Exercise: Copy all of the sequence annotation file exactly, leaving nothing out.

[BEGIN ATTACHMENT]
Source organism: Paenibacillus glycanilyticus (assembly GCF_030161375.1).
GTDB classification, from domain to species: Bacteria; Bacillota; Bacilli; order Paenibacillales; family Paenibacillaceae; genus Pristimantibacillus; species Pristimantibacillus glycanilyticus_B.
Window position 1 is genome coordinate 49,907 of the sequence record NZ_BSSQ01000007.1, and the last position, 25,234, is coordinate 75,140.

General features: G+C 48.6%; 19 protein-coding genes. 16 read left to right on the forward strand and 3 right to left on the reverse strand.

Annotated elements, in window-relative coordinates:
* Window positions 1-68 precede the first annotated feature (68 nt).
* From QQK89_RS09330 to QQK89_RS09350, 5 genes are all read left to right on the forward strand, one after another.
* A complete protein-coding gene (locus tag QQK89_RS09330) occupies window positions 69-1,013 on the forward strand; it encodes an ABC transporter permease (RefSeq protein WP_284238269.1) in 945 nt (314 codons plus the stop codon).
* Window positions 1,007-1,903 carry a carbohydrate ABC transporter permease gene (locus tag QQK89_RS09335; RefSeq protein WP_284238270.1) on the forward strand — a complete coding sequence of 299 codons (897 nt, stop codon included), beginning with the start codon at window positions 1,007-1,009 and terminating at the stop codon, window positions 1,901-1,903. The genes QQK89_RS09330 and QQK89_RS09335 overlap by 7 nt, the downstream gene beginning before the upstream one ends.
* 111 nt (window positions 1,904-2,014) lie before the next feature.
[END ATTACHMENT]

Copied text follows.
Source organism: Paenibacillus glycanilyticus (assembly GCF_030161375.1).
GTDB classification, from domain to species: Bacteria; Bacillota; Bacilli; order Paenibacillales; family Paenibacillaceae; genus Pristimantibacillus; species Pristimantibacillus glycanilyticus_B.
Window position 1 is genome coordinate 49,907 of the sequence record NZ_BSSQ01000007.1, and the last position, 25,234, is coordinate 75,140.

General features: G+C 48.6%; 19 protein-coding genes. 16 read left to right on the forward strand and 3 right to left on the reverse strand.

Annotated elements, in window-relative coordinates:
* Window positions 1-68 precede the first annotated feature (68 nt).
* From QQK89_RS09330 to QQK89_RS09350, 5 genes are all read left to right on the forward strand, one after another.
* A complete protein-coding gene (locus tag QQK89_RS09330) occupies window positions 69-1,013 on the forward strand; it encodes an ABC transporter permease (RefSeq protein WP_284238269.1) in 945 nt (314 codons plus the stop codon).
* Window positions 1,007-1,903 carry a carbohydrate ABC transporter permease gene (locus tag QQK89_RS09335; RefSeq protein WP_284238270.1) on the forward strand — a complete coding sequence of 299 codons (897 nt, stop codon included), beginning with the start codon at window positions 1,007-1,009 and terminating at the stop codon, window positions 1,901-1,903. The genes QQK89_RS09330 and QQK89_RS09335 overlap by 7 nt, the downstream gene beginning before the upstream one ends.
* 111 nt (window positions 1,904-2,014) lie before the next feature.